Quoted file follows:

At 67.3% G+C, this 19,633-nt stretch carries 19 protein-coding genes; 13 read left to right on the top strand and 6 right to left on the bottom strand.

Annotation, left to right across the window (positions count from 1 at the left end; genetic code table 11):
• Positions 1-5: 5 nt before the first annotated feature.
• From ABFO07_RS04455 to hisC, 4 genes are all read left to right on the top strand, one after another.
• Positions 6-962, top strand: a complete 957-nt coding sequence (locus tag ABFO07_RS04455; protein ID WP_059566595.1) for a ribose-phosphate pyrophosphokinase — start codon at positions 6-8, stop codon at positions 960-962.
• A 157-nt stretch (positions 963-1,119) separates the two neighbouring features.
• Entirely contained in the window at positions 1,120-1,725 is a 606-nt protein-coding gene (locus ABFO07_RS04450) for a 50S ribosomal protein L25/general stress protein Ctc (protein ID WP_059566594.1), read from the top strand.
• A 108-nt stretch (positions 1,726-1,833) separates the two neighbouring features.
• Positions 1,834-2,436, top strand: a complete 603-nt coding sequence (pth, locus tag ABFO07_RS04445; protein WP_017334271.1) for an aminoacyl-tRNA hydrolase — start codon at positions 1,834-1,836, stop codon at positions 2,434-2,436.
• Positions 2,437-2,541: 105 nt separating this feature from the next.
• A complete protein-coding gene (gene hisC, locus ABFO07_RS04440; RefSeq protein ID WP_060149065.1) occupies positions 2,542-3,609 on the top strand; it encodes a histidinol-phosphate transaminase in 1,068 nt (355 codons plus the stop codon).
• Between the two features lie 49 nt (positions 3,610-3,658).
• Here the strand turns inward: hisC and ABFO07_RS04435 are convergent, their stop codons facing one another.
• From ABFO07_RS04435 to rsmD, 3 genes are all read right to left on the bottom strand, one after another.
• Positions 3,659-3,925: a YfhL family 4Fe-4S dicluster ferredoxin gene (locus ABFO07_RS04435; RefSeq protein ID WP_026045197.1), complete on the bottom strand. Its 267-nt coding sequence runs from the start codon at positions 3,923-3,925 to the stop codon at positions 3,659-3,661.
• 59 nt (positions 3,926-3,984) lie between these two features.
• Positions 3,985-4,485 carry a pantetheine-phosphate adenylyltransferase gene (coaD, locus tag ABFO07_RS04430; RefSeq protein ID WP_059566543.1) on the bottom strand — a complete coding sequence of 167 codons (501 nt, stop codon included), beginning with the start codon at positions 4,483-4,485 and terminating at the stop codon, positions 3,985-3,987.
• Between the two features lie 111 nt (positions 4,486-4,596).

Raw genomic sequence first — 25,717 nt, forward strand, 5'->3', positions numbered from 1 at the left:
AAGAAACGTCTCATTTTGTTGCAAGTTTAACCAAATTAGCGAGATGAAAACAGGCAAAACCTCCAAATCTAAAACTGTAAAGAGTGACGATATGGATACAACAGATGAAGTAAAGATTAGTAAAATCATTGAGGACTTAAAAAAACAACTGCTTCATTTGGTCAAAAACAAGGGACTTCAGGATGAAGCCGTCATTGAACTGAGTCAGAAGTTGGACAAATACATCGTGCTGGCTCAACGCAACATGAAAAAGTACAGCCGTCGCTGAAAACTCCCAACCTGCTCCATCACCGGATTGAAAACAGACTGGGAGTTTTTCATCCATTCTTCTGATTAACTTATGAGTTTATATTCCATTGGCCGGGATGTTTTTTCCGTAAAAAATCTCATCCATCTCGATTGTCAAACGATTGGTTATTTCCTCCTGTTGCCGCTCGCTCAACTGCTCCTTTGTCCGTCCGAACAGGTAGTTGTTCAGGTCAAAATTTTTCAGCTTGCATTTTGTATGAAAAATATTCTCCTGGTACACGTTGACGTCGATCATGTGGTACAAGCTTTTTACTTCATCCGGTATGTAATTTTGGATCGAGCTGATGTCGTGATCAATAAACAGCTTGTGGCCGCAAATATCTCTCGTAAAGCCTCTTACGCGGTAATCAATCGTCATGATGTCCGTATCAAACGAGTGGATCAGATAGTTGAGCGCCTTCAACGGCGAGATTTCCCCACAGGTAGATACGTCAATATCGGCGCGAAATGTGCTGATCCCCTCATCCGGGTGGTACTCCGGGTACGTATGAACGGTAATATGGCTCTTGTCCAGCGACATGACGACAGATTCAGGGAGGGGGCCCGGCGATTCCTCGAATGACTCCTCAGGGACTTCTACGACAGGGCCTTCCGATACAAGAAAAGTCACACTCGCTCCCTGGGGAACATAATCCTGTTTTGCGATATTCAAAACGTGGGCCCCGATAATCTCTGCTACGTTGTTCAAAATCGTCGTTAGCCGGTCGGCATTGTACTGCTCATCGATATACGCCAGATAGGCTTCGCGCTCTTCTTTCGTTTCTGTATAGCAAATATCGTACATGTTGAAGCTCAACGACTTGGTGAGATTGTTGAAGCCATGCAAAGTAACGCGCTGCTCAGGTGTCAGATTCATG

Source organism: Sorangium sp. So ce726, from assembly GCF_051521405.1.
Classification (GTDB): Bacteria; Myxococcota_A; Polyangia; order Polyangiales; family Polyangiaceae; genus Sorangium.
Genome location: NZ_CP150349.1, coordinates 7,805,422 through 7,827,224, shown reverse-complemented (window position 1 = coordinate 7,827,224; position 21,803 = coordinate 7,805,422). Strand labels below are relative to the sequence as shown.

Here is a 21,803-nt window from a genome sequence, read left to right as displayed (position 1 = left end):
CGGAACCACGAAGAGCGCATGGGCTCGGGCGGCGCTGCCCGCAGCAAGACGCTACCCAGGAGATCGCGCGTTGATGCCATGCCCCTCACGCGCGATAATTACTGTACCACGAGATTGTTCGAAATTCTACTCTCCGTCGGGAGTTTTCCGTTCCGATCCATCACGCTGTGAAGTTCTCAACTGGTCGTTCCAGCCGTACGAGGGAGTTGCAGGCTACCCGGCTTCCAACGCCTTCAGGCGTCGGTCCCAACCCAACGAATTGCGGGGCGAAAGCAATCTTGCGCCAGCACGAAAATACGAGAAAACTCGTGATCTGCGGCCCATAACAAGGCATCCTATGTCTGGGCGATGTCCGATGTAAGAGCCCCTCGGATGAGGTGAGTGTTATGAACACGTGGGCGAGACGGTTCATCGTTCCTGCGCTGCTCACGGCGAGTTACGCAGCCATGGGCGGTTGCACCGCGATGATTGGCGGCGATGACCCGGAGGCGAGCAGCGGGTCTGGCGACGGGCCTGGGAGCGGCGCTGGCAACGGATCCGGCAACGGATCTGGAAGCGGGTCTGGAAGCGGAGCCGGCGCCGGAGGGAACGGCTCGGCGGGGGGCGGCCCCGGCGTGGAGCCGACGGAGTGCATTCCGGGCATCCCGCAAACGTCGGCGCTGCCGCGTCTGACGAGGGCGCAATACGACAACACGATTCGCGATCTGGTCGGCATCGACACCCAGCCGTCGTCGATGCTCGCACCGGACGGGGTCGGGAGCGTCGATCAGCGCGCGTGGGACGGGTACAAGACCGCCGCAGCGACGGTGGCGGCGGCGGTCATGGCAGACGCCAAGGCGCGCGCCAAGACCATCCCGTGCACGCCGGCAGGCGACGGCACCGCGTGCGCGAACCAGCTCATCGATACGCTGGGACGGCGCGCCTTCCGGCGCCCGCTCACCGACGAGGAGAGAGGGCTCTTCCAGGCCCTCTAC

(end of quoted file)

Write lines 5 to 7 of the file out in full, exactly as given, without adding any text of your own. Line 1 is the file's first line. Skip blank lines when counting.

• Positions 6-962, top strand: a complete 957-nt coding sequence (locus tag ABFO07_RS04455; protein ID WP_059566595.1) for a ribose-phosphate pyrophosphokinase — start codon at positions 6-8, stop codon at positions 960-962.
• A 157-nt stretch (positions 963-1,119) separates the two neighbouring features.
• Entirely contained in the window at positions 1,120-1,725 is a 606-nt protein-coding gene (locus ABFO07_RS04450) for a 50S ribosomal protein L25/general stress protein Ctc (protein ID WP_059566594.1), read from the top strand.